Spagnola: Parsons Already Just Doing His Thing


CANTON, Ohio – Well, uh, we just got a vivid reminder of what we missed last year or, uh, what we didn't miss with no preseason games.

So, let's throw down a few disclaimers when digesting Steelers 16, Cowboys 3, here Thursday night in the NFL's preseason kickoff Hall of Fame Game at Tom Benson Stadium.

The score doesn't matter. Forget about it.

Remember, and in no particular order, there was no Dak Prescott, no Ezekiel Elliott, no CeeDee Lamb, Amari Cooper or Michael Gallup. Even more significant, no Tyron Smith, no Zack Martin. Only La'el Collins and Tyler Biadasz for one series. No DeMarcus Lawrence, no Trevon Diggs, no Randy Gregory, not even Donovan Wilson. Oh, and no Greg Zuerlein for sure.

On top of that, only Leighton Vander Esch and Jaylon Smith for maybe two series. Same for Anthony Brown and Keanu Neal.

And I get it, the Steelers were basically in the same boat, sitting their starters as well.

But hey, did you see No. 11? Micah Parsons? Football player, not to be defined by a position? All over the field?

And before we go any further on the Cowboys' first-round pick, 12th in the draft, let's point out this was the first game of football he's played since the Cotton Bowl to conclude his 2019 season for Penn State. And let's remember, too, he only played two full seasons at Penn State.

Parsons catches my attention every day in training camp. He catches Dan Quinn's and head coach Mike McCarthy's, too. To the point that those guys have to govern themselves not to wear him out playing him here and there in practice. But can you blame them?

Well, he also caught the attention of Pittsburgh head coach Mike Tomlin. With Parsons playing his college ball in the state of Pennsylvania, certainly he probably knew all about him heading into the draft this year, from his time at Penn State and bet his time in high school also.

As Parsons was finishing his press conference at the makeshift podium after the game, someone told him, "Hey, Coach T wants to say hi." He turned the corner, and there was Tomlin.

And with those intense eyes of his, he looked at Parsons and said, "You do your thing. … You do your thing."

Boy, oh boy, in the little time he played here Thursday night against the Steelers, did he ever _do his thing_. Did it from the strongside linebacker spot. Did it from the middle linebacker spot on the nickel defense.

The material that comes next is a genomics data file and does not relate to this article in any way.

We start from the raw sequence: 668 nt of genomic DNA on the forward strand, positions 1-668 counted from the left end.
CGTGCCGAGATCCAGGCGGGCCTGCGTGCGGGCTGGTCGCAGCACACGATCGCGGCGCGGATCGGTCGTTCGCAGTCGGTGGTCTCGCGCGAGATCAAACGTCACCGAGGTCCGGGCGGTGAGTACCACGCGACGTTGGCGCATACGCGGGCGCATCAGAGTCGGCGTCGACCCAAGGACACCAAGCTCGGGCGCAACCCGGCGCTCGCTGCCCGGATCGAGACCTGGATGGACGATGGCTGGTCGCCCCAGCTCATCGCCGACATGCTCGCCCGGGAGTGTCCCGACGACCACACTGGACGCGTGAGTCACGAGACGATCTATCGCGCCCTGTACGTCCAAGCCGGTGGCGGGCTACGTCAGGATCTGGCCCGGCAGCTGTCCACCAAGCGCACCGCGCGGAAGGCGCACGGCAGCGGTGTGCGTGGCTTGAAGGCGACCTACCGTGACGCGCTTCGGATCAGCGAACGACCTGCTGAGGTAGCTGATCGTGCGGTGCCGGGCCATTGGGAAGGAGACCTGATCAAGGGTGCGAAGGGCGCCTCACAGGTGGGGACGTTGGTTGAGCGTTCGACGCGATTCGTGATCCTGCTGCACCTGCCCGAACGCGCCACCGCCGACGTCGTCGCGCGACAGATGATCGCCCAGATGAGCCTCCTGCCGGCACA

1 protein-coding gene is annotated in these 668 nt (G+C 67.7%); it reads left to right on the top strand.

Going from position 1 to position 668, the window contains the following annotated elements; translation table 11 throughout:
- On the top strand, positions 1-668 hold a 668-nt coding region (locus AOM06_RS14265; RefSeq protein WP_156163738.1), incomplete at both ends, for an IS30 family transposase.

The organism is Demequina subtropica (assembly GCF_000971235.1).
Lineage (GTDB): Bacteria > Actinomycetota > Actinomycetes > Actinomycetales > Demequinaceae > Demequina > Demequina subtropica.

First, being Johnny on the spot during that first-possession Steelers fumble, quarterback Mason Rudolph trying to hand off on an end-around to wide receiver Chase Claypool when he was hardly looking, the ball landing on the ground. And there was Parsons swooping in for the recovery at the Pittsburgh 48, setting up the Cowboys only score of the game, Hunter Niswander's 29-yard field goal.

And how about this for a little continuity?

"I actually had a fumble recovery in my first game in college," Parsons says. "I like the trend that's going on right now."

So does a team in desperate need of a defensive infusion after last year's unacceptable showing. And it's not as if Parsons made some spectacular play to recover the ball, but you know what? He just seems to be one of those guys the ball finds.

Now, the official tackle chart has Parsons down for three tackles in his two series. But when looking at my notes, seems I was writing his name down more than that. Earlier in that first possession of the game, he made a solo tackle, taking down Ray-Ray McCloud for just a 3-yard gain.

On the second possession, with the second-team defense on the field, Parsons chases down wide receiver Diontae Johnson on a successful smoke screen. Two plays later, he stopped a run play. Next, he stopped Steelers' first-round pick Najee Harris for a 1-yard gain.

That was enough for one night, as McCarthy was adamant about regulating player snaps, knowing the Cowboys, after getting back to camp in Oxnard at 4:55 in the morning on Friday, would be practicing against the Rams on Saturday.

But not bad for a guy having not played a game of football, be it only preseason, since Dec. 28, 2019, nearly 20 months ago.

Just a natural, you know.

"Micah is always around the football," McCarthy would say after the game.

See, told you so.

He also enjoys playing football. You can tell. And he sure doesn't seem put out talking about it at all. Not after practices and not after games, this one in particular since his family members were able to come over from Harrisburg, Pa., to watch him play in this Hall of Fame Game.

Possibly a prelude to where his NFL career starts but maybe ends?

OK, OK, way ahead of myself. Let's see what happens when he plays an entire game. Like, a real game when opposing teams start game-planning for the 6-3, 248-pound _player_.

But that might become a difficult task. Just because he's so versatile. Parsons can be asked to do so many different things on defense, line up in various spots on the field. Hard to anticipate what might be coming next, a dream for Quinn.

And from the sound of things, Quinn and senior defensive assistant George Edwards aren't trying to overload or complicate things for the rookie. Because when ask what the coaches are telling him, he said it's pretty simple.

"You know, they really don't try to tell me how to play," Parsons said. "They really just say play hard, play fast, play reckless out there, and that's kind of been my game, just kind of how I've always played. But, you know, they just try to tell me how to fit in the defense. Where do I look and how to start looking.

"After that, they just let me be a ballplayer."

Exactly, a ballplayer indeed.